Edward Knoblauch (later changed to Knoblock), the fourth of the eleven children of Charles Knoblauch, was born at 60 West 17th Street, New York City, on 7th April 1874. His father was a wealthy businessman and his mother was a musician and from the age of four he was given regular piano lessons.
In 1880 his mother died suddenly; his father remarried in 1885 but he too died in 1887. According to his biographer, Eric Salmon: "His stepmother took Charles Knoblauch's children to Germany, where she was able to follow a career as a professional pianist. She was kind, and even indulgent, to the children but was severe with Edward in one particular respect: his penchant for improvisation on the piano.... Little by little, Knoblock's piano-playing dwindled and diminished. He gradually forgot it and for the next two years pursued a happy enough life as a German schoolboy."
As a teenager Knoblock returned to the United States and trained as an architect. However, after a year he gave up his studies and enrolled at Harvard University. He graduated in 1896 and then moved to Paris with the ambition of becoming a playwright. The following year he decided to settle in London. He offered scripts to both Henry Irving and Herbert Beerbohm Tree, but without success. He also became friends with Bernard Shaw, who, in 1899, gave him a part in the first production of You Never Can Tell.
In 1906 Knoblock persuaded Lena Ashwell to produced his first play, The Shulamite, in New York City. It was a great success and was also performed at the Savoy Theatre in London. His most famous play, Kismet, was first performed in 1911. The following year he joined forces with Arnold Bennett to produce Milestones. During this period he was considered to be an important young playwright.
During the early states of the First World War he was recruited by Mansfield Smith-Cumming, the head of MI6. Smith-Cumming had lost his leg in a car accident. Knoblock later recalled that Smith-Cumming acquired a prosthetic limb made of wood, he used it to theatrical effect during interviews with potential agents. "He would terrify potential recruits by reaching for his sharp letter knife and raising it high in the air. He would then slam it through his trousers and into his wooden leg." According to Knoblock, if the candidate winced, Smith-Cumming told him, "well, I am afraid you won't do."
Knoblock wrote in Round the Room: An Autobiography (1939): "He (Smith-Cumming) had a passion for inventions of all sorts and being a rich man, he often bought the rights to them, such as strange telescopes, mysterious mechanism with which to signal in the dark.... rockets, bombs etc." Smith-Cumming had a particular fascination for invisible inks. He hired the services of the distinguished physicist, Thomas R. Merton, who conducted ink experiments with many different chemical solutions. These included potassium permanganate, antipyrine and sodium nitrate. Spies were also advised to make invisible ink from semen. However, this was eventually abandoned because of complaints about the smell from those receiving the letters.
In 1917 Knoblock purchased Beach House in Worthing. Over the next seven years he spent a considerable amount of money on the property. This included employing the services of Scottish architect Ormrod Maxwell Ayrton. He also purchased furniture from the Thomas Hope collection he had bought from a sale at Deepdene in Dorking, Surrey. His visitors included Arnold Bennett, J. B. Priestley and Compton Mackenzie.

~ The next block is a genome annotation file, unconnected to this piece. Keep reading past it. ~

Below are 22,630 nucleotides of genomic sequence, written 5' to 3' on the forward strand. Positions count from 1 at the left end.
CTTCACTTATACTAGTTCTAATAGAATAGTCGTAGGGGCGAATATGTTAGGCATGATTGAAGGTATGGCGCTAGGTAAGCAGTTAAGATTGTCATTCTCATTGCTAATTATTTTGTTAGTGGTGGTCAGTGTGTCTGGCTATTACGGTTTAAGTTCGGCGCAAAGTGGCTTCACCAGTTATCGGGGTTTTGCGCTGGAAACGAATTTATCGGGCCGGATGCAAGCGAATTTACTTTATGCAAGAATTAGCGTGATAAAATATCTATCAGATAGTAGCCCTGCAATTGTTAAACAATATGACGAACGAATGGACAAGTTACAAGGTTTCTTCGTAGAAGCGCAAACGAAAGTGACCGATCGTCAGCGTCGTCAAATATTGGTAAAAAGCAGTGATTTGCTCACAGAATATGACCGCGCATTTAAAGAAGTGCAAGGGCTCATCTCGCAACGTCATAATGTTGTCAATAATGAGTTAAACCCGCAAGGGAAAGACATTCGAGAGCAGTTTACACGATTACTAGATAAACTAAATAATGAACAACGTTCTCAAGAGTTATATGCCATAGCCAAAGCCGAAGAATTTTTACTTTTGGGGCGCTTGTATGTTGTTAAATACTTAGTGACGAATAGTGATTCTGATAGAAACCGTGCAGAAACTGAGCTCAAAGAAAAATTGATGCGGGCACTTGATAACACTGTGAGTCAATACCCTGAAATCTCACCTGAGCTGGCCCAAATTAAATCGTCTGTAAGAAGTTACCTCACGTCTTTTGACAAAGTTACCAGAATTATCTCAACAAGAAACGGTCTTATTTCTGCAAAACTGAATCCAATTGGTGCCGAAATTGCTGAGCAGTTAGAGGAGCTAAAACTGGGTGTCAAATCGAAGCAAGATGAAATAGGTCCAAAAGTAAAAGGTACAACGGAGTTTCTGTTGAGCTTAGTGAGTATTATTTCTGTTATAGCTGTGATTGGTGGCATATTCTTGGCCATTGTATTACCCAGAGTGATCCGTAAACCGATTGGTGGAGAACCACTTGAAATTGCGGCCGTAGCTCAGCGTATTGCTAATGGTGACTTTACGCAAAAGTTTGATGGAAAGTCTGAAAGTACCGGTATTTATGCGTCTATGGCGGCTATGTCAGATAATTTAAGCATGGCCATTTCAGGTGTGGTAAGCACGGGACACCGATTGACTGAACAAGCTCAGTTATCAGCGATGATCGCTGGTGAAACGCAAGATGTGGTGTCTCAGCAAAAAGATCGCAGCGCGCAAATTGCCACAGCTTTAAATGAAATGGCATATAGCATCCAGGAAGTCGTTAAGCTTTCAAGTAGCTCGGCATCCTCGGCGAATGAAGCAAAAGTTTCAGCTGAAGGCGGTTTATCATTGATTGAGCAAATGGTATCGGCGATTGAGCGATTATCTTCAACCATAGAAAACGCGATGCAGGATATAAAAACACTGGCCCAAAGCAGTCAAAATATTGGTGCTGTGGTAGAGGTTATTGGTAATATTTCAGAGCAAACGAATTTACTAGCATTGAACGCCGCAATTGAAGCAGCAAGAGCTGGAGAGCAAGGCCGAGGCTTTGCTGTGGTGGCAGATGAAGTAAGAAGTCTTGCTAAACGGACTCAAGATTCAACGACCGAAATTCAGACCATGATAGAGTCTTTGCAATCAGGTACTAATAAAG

After the war Knoblock divided his time between London and Hollywood, writing for the film company of Douglas Fairbanks and Mary Pickford. He adapted The Three Musketeers in 1921 and worked on the films Rosita (1923) and The Thief of Baghdad (1924). Knoblock also wrote the plays, Mumsie (1927) and Speakeasy (1929). Filmscripts included Love Comes Along (1930) and Knowing Men (1930). Knoblock also worked with J. B. Priestley on a dramatization of The Good Companions (1931).
Knoblock's biographer, Eric Salmon has pointed out: "Laurence Irving, in a memoir of his father and his grandfather - The Precarious Crust - ventures the opinion that Knoblock taught Bennett, Priestley, and others "the rudiments of play carpentry". Other collaborative adaptations of novels were Grand Hotel (1931), with Vicki Baum, Evensong (1932), with Beverley Nichols, and The Edwardians (1937), with Vita Sackville-West. Altogether, Knoblock wrote some thirty or forty plays, almost all of them performed in either London or New York (or both)... Always busy, always energetic, a conscientious mediocrity rather than a really distinguished writer, Knoblock nevertheless was always a person of determination and singleness of purpose."
Knoblock was sympathetic to the Republican Army in Spain and during the Spanish Civil War he allowed Beach House was used to house children evacuated from their homes in the Basque province of Biscay. The children were fleeing bombing and starvation after the destruction of the town of Guernica by the Luftwaffe. They were supported and cared for entirely by local volunteers. During the Second World War Beach House was used by the Air Training Corps.
Edward Knoblock was very close to his sister, Gertrude Knoblauch, who nursed him during his long-illness. He died at his sister's home, 21 Ashley Place, London, on 19th July 1945 at the age of seventy-one. He never married.
He (Smith-Cumming) had a passion for inventions of all sorts and being a rich man, he often bought the rights to them, such as strange telescopes, mysterious mechanism with which to signal in the dark.... rockets, bombs etc.... He would terrify potential recruits by reaching for his sharp letter knife and raising it high in the air. He would then slam it through his trousers and into his wooden leg.